In particular, pharmacy owners and their teams need to pay specific attention to the things that cause significant challenges more so in times of crisis and change. These are a lack of time, a lack of talent, and a lack of tactical integration techniques.I call these the three T’s – time, talent and tactics.

Lack of time:

Health business teams often struggle with time management due to increasing workloads, expanding responsibilities, and the need to stay current with industry changes. Pharmacies, in particular, face increasing demands for patient consultations, medication management, and additional services alongside their core dispensing duties. This can lead to owners and staff feeling overwhelmed and stretched thin, making it difficult to focus on long-term growth strategies and staff development.

Talent leadership struggles:

Attracting and retaining top talent can be challenging for health businesses, especially when there are time constraints from the leadership team. What research shows is that talent want to be engaged and invested in as well. This comes in the form of robust training and development plans from day 1 of their employment. Unfortunately though, many pharmacy leaders themselves don’t have the necessary leadership skills or experience to effectively manage, motivate, and develop their team members. This can result in high staff turnover, low morale, and difficulty in building a high-performing team capable of driving business growth.

Tactically integrating knowledge:

Health business teams may possess extensive clinical knowledge but often lack the skills or experience to translate this expertise into effective business strategies.

This can lead to a disconnect between the services offered and the business’s ability to market, manage, and grow these services.

Teams therefore often struggle with marketing, budgetifig, and performance management, which can hinder their ability to capitalise on new opportunities and adapt to changing industry conditions.

From all of this though, what we do know is that in order to overcome the challenges we face today, and those tomorrow, we need to bridge the gap between our team’s clinical expertise, with the real-world skills required to leverage this knowledge, and use it with an entrepreneurial or business lens.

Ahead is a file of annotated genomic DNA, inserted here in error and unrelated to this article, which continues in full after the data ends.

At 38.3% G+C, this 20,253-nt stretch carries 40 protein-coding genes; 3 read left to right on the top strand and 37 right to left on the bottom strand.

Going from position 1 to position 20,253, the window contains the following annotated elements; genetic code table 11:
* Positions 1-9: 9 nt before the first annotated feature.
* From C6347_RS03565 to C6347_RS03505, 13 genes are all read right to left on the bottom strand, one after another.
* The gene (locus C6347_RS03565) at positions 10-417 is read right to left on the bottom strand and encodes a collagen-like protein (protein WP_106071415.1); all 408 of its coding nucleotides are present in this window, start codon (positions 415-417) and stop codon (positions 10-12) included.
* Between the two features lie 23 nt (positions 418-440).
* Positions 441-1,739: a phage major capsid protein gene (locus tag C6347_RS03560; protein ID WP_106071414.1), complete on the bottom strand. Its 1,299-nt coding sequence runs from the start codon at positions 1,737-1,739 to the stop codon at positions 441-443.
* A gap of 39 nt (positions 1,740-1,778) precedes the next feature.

Because let’s be honest, where did you really learn what you know today when it comes to running, leading or owning a health business?

It would have been when working in a pharmacy.

But for most, our work in a pharmacy didn’t come with a user’s manual. We were guided by the leaders we were exposed to at the time. And through that guidance, we were able to (some better than others) navigate and start to bridge the gap between our clinical skills, and the entrepreneurial skills required to create a successful business.

So what might this look like?

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Redefine Value

Before we answer that question, and knowing that your bottom line is about to take a hit, you first need to define what value you place on yourself, your business, your team, and the products and services you offer to your community.

Now I’m not going to dive into what that looks like specifically here right now.

Instead, I want you to think about what happened when General Practitioners (GPs) encountered the Medicare freeze which rolled out back in 2014. The AMA claims that there has been “$3.8 billion stripped from primary care* since then, resulting in “a primary care system struggling to survive, falling bulk-billing rates and patients waiting longer to access a GP.”

So my question to you is, over the past 10 years, what have you sein that backs up this statement. And when 60-Day Dispensing rolls out, what and how will you redefine the value you place on yourself, and what you give to your community in order to offset this.

Because here’s the hard truth. GPs are now largely mixed billing whereby they offer bulk-billed rates for certain demographics, and private rates for other demographics.

So if that’s been the outcome for GPs in order to remain viable, how are you going to shift the tides in redefining your value. And if not you, then who?

Right now, there’s a race to the bottom. But we all know that doesn’t last. It’s simply not sustainable.

Those that were doing free deliveries are now not. And I’m not talking about the small pharmacies here, it’s the big guys.

So now that you’ve thought about what value you place on yourself, now we can answer the question posed before – what does empowering your team with an entrepreneurial skillset look like that’s going to allow you to implement the changes required to redefine your value, better use your time, redeploy your talent to profitearning activities, and integrate next level thinking within your health business?